Abstract 3829: Endothelial Cell Response to Hypoxia is Modulated by Microrna-210 Direct Targeting of Ephrin-A3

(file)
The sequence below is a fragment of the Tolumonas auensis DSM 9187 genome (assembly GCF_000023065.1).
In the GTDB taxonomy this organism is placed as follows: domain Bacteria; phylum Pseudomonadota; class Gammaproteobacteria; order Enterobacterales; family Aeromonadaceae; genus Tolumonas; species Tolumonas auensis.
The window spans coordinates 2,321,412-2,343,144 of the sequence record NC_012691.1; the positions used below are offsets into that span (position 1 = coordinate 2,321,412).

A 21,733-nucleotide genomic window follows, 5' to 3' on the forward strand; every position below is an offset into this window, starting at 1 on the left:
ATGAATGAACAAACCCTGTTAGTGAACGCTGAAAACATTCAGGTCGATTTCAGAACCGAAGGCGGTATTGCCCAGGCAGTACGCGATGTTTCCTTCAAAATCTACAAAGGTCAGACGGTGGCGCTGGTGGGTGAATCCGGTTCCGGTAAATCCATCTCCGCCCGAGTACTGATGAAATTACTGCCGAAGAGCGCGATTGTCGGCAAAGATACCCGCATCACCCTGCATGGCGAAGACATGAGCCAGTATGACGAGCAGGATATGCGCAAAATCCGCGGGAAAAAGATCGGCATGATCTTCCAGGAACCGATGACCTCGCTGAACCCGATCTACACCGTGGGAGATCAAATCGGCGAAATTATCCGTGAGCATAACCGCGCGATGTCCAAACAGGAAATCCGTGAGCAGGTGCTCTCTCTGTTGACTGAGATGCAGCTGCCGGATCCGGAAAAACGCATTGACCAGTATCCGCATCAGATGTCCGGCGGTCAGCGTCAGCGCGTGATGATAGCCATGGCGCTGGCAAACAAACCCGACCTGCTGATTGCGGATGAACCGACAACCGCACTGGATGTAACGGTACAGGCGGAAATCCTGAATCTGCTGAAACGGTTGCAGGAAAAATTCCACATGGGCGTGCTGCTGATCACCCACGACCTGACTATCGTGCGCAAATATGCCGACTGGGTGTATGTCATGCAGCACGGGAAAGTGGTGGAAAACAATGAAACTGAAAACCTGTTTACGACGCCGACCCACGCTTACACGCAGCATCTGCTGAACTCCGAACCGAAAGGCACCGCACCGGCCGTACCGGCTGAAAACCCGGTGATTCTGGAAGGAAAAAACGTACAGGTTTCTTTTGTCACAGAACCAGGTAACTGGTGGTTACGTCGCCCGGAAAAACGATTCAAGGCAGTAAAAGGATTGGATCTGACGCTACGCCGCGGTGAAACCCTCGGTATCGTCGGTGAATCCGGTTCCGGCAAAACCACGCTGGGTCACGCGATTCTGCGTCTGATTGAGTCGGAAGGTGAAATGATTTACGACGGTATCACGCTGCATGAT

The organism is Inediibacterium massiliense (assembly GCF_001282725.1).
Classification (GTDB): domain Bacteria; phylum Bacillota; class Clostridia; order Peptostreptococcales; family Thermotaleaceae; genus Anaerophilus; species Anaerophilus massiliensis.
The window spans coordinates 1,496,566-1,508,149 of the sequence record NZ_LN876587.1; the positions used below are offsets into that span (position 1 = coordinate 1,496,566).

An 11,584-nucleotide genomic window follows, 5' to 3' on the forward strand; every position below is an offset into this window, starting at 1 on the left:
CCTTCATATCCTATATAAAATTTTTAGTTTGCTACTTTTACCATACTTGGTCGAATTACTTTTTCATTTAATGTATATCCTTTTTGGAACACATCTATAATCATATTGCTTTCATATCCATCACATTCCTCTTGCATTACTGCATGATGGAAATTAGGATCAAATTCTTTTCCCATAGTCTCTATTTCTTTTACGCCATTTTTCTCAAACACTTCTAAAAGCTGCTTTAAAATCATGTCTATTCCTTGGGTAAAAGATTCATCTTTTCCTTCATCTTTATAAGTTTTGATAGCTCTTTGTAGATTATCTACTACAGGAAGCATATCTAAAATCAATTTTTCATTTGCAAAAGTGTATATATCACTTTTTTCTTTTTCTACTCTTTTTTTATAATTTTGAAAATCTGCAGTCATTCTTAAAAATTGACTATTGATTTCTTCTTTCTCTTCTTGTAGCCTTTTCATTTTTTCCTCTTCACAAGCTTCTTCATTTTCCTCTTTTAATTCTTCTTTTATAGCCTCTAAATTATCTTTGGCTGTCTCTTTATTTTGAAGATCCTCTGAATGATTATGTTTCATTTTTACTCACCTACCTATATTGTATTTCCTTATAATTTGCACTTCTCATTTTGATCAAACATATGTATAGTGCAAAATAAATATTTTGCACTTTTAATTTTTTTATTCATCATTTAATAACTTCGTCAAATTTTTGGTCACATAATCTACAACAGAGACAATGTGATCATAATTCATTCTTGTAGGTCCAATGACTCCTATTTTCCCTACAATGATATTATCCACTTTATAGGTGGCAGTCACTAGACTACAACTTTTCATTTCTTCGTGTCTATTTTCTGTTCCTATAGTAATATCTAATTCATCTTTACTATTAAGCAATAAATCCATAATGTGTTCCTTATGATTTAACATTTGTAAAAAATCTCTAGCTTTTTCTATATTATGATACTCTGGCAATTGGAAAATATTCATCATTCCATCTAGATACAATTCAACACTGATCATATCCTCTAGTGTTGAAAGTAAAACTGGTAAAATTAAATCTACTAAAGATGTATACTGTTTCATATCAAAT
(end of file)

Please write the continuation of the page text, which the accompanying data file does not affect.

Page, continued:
MicroRNAs (miRNAs) are small non-protein-coding RNAs that negatively modulate gene expression. In this study, miRNAs role in endothelial cell response to hypoxia was investigated. It was found that the expression of miR-210 progressively increased upon exposure to hypoxia. Interestingly, HIF1-alpha was necessary and sufficient for miR-210 induction, while HIF2-alpha was not necessary. miR-210 over-expression in normoxic endothelial cells increased the formation of capillary-like structures on Matrigel and VEGF-induced cell migration. Conversely, miR-210 blockade via LNA-anti-miRNA transfection decreased the formation of capillary-like structures stimulated by hypoxia and inhibited cell migration in response to VEGF. miR-210 over-expression did not affect endothelial cell growth in both hypoxia and normoxia. However, anti-miR-210 transfection inhibited cell growth and induced apoptosis, both in normoxia and in hypoxia. We found that one relevant target of miR-210 in hypoxia was Ephrin-A3, since miR-210 was necessary and sufficient to down-regulate its expression. Moreover, luciferase reporter assays showed that Ephrin-A3 was a direct target of miR-210. Ephrin-A3 modulation by miR-210 had significant functional consequences: indeed, the expression of an Ephrin-A3 allele that is not targeted by miR-210, prevented miR-210-mediated stimulation of both tubulogenesis and chemotaxis. A combination of proteomic and transcriptomic approaches has been undertaken, identifying potential direct and indirect targets of miR-210 action. We conclude that miR-210 induction is a crucial element of endothelial cell response to hypoxia, affecting cell survival, migration and differentiation.